Euro MPs back 20-week maternity leave plan

  • Published

Euro MPs have backed a controversial draft law to extend maternity leave to 20 weeks on full pay and make that mandatory in the EU.

UK business leaders and Conservative MEPs lobbied against the proposal. The European Commission earlier recommended an extension to 18 weeks.

One assessment said the 20-week proposal could cost UK businesses an extra £2.5bn (2.8bn euros) a year.

Minimum maternity leave in the EU is currently 14 weeks.

Even though MEPs have approved the 20-week plan it cannot become law unless EU governments back it too, and the UK's coalition government is among those lobbying against it.

The UK Department for Business said it was "very disappointed" by the vote. "We know other member states share our concerns about the real costs of this directive," a department official said.

The plan was adopted in a first reading on Wednesday, but long negotiations are expected with the governments - known collectively as the Council - before the new rules become law.

It is not yet clear what compromise will be reached with EU governments, nor when that will happen. A qualified majority is required in the Council for the plan to go back to MEPs for a second reading.

On 20 weeks the vote was 327 MEPs in favour, 320 against. And on full pay, the vote went 354 for, 308 against.

Danish MEP Britta Thomsen, of the Socialists and Democrats (S&D), said the measure would encourage women to have more children - at a time of widespread concern about Europe's ageing population and low birthrates.

Under the Commission's alternative plan, mothers would be entitled to 18 weeks' paid maternity leave, but not necessarily on full pay - it could be at or above the sick-leave rate.

Work-life balance

Two MEPs spearheading the campaign to extend maternity leave - Edite Estrela from Portugal and Antonyia Parvanova from Bulgaria - have argued that a better work-life balance for women would encourage more of them to stay in work.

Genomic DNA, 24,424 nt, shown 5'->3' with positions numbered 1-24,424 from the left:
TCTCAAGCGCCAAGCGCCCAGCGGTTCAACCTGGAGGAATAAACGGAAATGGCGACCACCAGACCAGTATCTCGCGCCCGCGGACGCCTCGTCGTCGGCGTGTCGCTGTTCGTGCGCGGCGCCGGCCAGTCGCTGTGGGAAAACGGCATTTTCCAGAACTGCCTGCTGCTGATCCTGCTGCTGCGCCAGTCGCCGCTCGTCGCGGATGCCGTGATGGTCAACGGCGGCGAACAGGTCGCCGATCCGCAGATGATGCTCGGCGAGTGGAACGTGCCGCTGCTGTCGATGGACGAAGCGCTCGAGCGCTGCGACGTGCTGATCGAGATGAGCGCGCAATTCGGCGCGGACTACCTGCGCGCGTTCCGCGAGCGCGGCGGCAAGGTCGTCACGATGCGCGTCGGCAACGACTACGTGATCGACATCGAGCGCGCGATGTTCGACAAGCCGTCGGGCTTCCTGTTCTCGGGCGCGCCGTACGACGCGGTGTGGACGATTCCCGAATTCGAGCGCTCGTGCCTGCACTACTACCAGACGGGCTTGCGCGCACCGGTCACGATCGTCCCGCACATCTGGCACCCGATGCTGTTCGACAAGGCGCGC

They said Europe's ageing population meant more women were needed in the workplace.

They also said two weeks of paid paternity leave for fathers - as a minimum - would be affordable. It would probably increase female participation in the workforce by "much more" than the 0.04% needed to cover the paternity leave costs, they argued.

Paternity leave is part of the package approved by MEPs. They also want pregnant workers to have their job or an "equivalent" post kept open for them and to be safe from dismissal for at least six months after their maternity leave ends.

Women in the UK are currently entitled to 12 months' maternity leave, with the first six weeks on 90% pay followed by 33 weeks on Statutory Maternity Pay of just under £125 a week.

Image caption,
Maternity allowances and benefits vary widely across the 27-nation EU

Businesses can claim back all or most of the money from the government, but many employers say a more generous maternity allowance would be costly for firms - especially small ones - at a time of economic hardship.

One of the chief opponents of the new proposal, Conservative MEP Marina Yannakoudakis, called it "well-intentioned but completely out-of-step with reality".

She warned that it would "lead to further indirect discrimination against women in the workplace" and said it should be up to national governments to decide what maternity provisions they could afford.

BusinessEurope, a major lobby group representing a wide range of firms in 34 European countries, said MEPs should not interfere in the diverse national systems offering a mix of leave arrangements.

The group's director general, Philippe de Buck, said the proposal threatened to "increase the complexity of hiring women".

Related Internet Links

The BBC is not responsible for the content of external sites.